7. #7
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    Re: sheet metal MIG

    I'd like to learn how to do everything I can. Most of the time I'm sure I could get away with a lap weld but it's nice to be able to do a butt weld when I need to.

    Running straight CO2 it's damn cheap to weld, on C25 it's a bit more but not too bad.

    Mostly I just don't want to practice something if it isn't really possible.
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  8. #8
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    Its possible but u probably need to speed up as the metal heats up. I would check with your past instructor and see if u can pring your machine in and get a bit of coaching... the machine itself will make more of a difference on the thin stuff too. 2 different brand migs can feel like 2 different processes running the same settings.
    Just thought of 1 thing, you are pushing and not dragging the torch right?
    Last edited by soutthpaw; 11-05-2012 at 10:11 PM.
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  9. #9
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    Re: sheet metal MIG

    I was mostly taught pulling but I tried pushing and was still having issues with burn through.
    Lincoln 175HD

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    How long of a bead are you trying to run on the 20 ga. without burning through?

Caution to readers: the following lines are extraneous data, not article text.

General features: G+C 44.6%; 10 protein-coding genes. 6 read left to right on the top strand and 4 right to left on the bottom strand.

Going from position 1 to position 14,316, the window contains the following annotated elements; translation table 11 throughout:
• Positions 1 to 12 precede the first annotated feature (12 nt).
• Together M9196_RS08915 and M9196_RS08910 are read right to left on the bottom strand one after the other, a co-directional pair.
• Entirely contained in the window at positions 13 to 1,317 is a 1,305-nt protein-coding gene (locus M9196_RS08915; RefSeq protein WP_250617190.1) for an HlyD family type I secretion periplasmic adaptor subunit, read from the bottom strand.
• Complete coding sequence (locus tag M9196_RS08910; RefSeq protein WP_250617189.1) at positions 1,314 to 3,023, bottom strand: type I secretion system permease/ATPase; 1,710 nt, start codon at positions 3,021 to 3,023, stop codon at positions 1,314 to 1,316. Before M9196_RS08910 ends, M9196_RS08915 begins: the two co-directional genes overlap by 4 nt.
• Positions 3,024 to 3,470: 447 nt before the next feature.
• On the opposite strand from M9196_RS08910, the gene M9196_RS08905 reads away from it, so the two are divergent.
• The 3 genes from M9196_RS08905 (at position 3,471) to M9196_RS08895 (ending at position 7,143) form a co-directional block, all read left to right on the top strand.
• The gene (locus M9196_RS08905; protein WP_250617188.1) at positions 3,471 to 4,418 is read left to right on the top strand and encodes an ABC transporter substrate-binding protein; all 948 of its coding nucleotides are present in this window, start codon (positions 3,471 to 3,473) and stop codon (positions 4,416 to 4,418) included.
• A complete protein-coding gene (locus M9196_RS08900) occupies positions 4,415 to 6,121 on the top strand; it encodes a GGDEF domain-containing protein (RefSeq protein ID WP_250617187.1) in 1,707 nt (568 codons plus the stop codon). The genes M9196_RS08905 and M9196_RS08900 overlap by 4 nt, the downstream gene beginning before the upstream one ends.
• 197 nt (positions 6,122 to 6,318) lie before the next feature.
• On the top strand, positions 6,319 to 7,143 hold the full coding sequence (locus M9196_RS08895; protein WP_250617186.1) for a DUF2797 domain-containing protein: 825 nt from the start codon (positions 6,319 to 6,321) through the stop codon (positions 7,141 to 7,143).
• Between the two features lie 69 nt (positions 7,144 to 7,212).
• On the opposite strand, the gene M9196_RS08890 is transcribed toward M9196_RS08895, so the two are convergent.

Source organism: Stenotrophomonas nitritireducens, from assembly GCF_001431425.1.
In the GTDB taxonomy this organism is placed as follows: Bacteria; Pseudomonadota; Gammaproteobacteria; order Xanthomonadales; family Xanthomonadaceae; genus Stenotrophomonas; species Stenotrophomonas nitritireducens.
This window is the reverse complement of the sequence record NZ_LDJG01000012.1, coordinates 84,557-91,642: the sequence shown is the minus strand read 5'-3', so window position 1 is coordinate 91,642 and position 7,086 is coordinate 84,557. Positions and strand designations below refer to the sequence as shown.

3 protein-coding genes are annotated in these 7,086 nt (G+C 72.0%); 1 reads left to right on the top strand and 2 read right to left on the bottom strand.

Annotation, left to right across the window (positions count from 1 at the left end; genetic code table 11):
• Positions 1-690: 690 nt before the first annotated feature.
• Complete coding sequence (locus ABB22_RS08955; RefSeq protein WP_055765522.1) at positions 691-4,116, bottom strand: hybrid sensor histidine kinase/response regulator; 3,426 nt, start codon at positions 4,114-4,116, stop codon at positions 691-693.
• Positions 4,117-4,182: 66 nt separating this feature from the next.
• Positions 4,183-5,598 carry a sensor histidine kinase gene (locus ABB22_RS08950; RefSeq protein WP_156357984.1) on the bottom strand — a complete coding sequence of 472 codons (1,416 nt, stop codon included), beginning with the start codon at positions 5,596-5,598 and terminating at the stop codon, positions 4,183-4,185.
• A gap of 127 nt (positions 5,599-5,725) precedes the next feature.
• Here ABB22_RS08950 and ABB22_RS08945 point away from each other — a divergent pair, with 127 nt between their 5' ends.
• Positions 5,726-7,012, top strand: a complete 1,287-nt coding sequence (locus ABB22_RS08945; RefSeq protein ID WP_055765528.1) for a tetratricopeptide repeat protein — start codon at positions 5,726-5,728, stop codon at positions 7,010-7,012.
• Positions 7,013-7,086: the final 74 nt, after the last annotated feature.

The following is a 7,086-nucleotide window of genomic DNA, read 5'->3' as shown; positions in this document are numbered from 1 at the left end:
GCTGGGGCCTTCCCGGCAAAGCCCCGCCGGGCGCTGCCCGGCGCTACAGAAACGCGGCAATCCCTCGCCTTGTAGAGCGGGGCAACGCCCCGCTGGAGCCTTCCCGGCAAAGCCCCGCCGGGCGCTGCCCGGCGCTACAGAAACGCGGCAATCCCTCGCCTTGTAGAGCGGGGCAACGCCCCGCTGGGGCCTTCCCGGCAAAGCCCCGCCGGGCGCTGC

-Pat

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    Re: sheet metal MIG

    Currently, I can get something like 1-1.5" before I burn through. Would be nice to be able to run double that, but if it isn't possible anyway I won't keep trying.
    Lincoln 175HD

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    Re: sheet metal MIG

    Quote Originally Posted by slotard View Post
    Currently, I can get something like 1-1.5" before I burn through. Would be nice to be able to run double that, but if it isn't possible anyway I won't keep trying.
    3" is really pushing it for butt joint on 20 ga.

    (I don't understand how you can state that you're not concerned about distortion.)

    --As others have mentioned, you really need to consider changing joint design
    via lapping, backing strips, etc.

    Pushing the MIG bead imparts less heat than pulling.

    Reversing the MIG polarity-from 'normal' will impart less heat.
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    Re: sheet metal MIG

    Quote Originally Posted by dave powelson View Post
    Reversing the MIG polarity-from 'normal' will impart less heat.
    You mean setting the wiring as if he was going to use Flux Core Wire instead of solid wire?

    I have heard that changing polarity when stick welding does have this effect, but never heard about doing it when wire welding!

    Are you sure this is going to work? Legit question, no kidding.

    Mikel

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    Re: sheet metal MIG